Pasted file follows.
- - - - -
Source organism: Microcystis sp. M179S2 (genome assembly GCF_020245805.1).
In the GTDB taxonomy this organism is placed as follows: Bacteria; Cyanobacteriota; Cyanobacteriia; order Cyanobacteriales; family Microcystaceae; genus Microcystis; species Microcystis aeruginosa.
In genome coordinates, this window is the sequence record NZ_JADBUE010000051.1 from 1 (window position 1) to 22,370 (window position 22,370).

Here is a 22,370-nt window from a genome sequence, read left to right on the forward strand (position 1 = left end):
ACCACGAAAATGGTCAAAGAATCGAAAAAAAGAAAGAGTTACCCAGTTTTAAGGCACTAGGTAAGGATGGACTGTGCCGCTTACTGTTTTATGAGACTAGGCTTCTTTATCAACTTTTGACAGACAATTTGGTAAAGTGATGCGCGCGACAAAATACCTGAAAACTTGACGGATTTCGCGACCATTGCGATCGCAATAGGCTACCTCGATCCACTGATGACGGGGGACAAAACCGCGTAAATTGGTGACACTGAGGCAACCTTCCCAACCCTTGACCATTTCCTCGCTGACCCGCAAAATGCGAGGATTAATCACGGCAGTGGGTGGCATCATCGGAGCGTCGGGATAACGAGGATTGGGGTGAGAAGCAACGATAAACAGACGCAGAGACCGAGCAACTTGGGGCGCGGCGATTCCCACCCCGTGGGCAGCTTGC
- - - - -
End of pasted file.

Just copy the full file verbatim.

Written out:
Source organism: Microcystis sp. M179S2 (genome assembly GCF_020245805.1).
In the GTDB taxonomy this organism is placed as follows: Bacteria; Cyanobacteriota; Cyanobacteriia; order Cyanobacteriales; family Microcystaceae; genus Microcystis; species Microcystis aeruginosa.
In genome coordinates, this window is the sequence record NZ_JADBUE010000051.1 from 1 (window position 1) to 22,370 (window position 22,370).

Here is a 22,370-nt window from a genome sequence, read left to right on the forward strand (position 1 = left end):
ACCACGAAAATGGTCAAAGAATCGAAAAAAAGAAAGAGTTACCCAGTTTTAAGGCACTAGGTAAGGATGGACTGTGCCGCTTACTGTTTTATGAGACTAGGCTTCTTTATCAACTTTTGACAGACAATTTGGTAAAGTGATGCGCGCGACAAAATACCTGAAAACTTGACGGATTTCGCGACCATTGCGATCGCAATAGGCTACCTCGATCCACTGATGACGGGGGACAAAACCGCGTAAATTGGTGACACTGAGGCAACCTTCCCAACCCTTGACCATTTCCTCGCTGACCCGCAAAATGCGAGGATTAATCACGGCAGTGGGTGGCATCATCGGAGCGTCGGGATAACGAGGATTGGGGTGAGAAGCAACGATAAACAGACGCAGAGACCGAGCAACTTGGGGCGCGGCGATTCCCACCCCGTGGGCAGCTTGC